Macron is expected to participate Wednesday evening at the annual CRIF diner, where he will address the Jewish leaders on the issue of battling antisemitism in France.
French Prime Minister Edouard Philippe together with some 20 cabinet ministers participated in the rally in Paris, alongside numerous other leaders from across the political, religious and social spectrum. Representatives of the radical left-wing La France Insoumise party were also present, though the party was not listed as one of the rally’s organizers. Radical right-wing representatives were present in other similar rallies that took place outside of Paris.
Speaking to The Jerusalem Post ahead of the rally, the president of CRIF (Representative Council of French Jewish Institutions), Francis Kalifat, said “this rally was not initiated by the CRIF, but by several political parties. Some of these parties, including the Communists, the radical left and the radical right must clarify their position on battling antisemitism. There can be no ambiguity on that. Our country suffers from several forms of antisemitism. There is classical far-right antisemitism, but also radical left and Islamo-leftism forms of antisemitism. All of these must be denounced and battled unequivocally.”
Calls to demonstrate were multiplied in recent days, following the insults hurled against Jewish philosopher Alain Finkielkraut on Saturday, when he passed by a “yellow vest” demonstration in Paris. Radical left-wing activists yelled “Dirty Zionist,” “Dirty Jew” and “Return to Tel Aviv” at him, insults which generated indignations from the majority of the French political class. President Emmanuel Macron tweeted that “the antisemitic insults [Finkielkraut] has been subjected to are the absolute opposite of who we are and what makes us a great nation. We will not tolerate them.”
“The phenomenon of the ‘yellow vest’ demonstration is disconcerting, because we witness more and more hatred for institutions, hatred of the Republic, hatred of Jews and hatred of the State of Israel. This hatred must stop. The demonstrations nowadays are far away from their original goals and reasons. Since these demonstrations started, there was only one spokesperson of the movement who reached out to us, to the CRIF’s representative in Toulouse, to condemn the antisemitic behavior during the demonstrations. The large majority of the Yellow Vest leadership did not denounce acts of antisemitism or racism, but kept silent,’’ stressed Francis Kalifat.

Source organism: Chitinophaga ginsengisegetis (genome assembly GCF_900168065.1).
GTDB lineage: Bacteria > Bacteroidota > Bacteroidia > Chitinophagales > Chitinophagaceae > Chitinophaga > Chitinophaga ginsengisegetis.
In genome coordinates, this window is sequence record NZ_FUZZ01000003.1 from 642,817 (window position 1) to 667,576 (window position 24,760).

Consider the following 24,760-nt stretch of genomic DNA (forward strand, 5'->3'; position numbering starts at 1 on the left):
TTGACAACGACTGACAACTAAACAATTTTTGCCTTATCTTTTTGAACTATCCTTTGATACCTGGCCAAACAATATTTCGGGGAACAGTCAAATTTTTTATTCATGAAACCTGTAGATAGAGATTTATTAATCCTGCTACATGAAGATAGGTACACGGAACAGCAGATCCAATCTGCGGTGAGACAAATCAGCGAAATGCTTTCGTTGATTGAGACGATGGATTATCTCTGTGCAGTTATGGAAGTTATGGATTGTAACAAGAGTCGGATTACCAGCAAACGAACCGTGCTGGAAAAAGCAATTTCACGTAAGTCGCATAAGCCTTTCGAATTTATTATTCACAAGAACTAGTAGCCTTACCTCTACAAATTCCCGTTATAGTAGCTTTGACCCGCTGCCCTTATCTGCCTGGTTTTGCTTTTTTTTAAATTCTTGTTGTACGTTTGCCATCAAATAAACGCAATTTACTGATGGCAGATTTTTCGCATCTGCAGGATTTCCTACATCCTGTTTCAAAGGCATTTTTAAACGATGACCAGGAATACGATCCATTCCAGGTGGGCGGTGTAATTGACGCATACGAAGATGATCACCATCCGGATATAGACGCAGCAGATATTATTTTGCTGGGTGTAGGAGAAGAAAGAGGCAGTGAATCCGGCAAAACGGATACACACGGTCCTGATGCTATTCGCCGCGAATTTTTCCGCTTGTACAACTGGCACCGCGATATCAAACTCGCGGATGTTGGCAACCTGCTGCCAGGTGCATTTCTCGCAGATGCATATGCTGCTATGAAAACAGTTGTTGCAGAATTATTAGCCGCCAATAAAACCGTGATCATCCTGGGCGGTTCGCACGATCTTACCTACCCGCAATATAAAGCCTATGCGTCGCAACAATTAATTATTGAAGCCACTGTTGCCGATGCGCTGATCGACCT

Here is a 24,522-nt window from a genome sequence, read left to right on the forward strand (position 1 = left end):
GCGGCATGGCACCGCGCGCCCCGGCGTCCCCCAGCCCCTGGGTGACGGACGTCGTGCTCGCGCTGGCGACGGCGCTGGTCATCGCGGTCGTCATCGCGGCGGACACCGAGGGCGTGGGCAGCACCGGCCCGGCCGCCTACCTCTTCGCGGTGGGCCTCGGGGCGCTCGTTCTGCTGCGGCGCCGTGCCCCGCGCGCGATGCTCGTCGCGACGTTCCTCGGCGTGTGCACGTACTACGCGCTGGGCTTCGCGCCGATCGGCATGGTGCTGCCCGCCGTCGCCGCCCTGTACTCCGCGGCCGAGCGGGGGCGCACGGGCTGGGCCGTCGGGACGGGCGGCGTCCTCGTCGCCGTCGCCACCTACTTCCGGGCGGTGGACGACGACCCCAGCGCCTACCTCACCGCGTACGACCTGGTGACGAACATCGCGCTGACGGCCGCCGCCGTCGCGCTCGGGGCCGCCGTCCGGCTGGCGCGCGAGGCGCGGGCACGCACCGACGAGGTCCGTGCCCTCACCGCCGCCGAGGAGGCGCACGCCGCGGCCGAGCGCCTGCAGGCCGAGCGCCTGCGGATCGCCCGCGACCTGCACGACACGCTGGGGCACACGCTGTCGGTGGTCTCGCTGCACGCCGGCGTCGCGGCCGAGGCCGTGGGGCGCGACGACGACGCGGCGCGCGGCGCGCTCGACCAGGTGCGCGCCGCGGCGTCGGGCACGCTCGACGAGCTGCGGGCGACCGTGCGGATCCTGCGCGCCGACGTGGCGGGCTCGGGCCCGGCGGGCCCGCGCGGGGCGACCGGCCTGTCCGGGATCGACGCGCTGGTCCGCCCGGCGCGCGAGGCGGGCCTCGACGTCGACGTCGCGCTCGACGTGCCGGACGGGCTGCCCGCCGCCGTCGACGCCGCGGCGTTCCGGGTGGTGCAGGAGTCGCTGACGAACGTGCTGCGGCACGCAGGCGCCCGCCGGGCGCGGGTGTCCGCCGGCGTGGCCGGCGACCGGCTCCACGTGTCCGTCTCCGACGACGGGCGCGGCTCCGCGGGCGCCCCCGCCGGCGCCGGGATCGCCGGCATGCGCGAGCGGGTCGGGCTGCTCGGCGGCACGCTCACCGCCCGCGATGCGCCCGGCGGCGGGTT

The president of CRIF also addressed the growing debate in France over qualifying anti-Zionism as antisemitism. “Hate of Israel equals hate of Jews, and hate of Jews equals hate of Israel,” said Kalifat. “The government must now move from words to deeds, adopting a clear policy of zero tolerance. For instance, we see in the ‘yellow vest’ and in other demonstrations repeated calls to boycott Israel. Boycott is against the law in France, so the law must be applied in all its severity.”
Israel’s Ambassador to France Aliza Bin Noun told the Post that “there is a lot of talk now about antisemitism and the necessity to battle it. I think that the engagement of the political echelon in that sense is extremely important, and so was the debate in the French parliament today. Still, it is important to note that the general accent seems to be on antisemitism, with less of a debate about anti-Zionism. There are those who claim that they have the right to criticize the policies of the Israeli government. But anti-Zionism is not criticism. Anti-Zionism negates the legitimacy of the State of Israel, its right to exist. And this is unacceptable.”
Jean-Louis, an activist for the REM party who came to the rally, told the Post: “I am not Jewish, and I do not think this is a ‘Jewish problem.’ It is a problem of all of us, all French people. We should all be worried about that. When the portrait of Simone Veil is tarnished with swastikas, we must all cry out and make it stop.”
The Imam of Drancy, Hassan Chalgoumi, a known activist for tolerance and for inter-religious dialogue, headed a group of some 40 Imams and youths, carrying banners in both French and Arabic. “We chose to carry our message against antisemitism in both languages, French and the language of the Quran, as a symbol. We denounce all forms of antisemitism; far-right, far-left, radical Islam. And it is up to the political leaders present here tonight to take responsibility against the rise of these phenomena.”
Herb Keinon contributed to this report.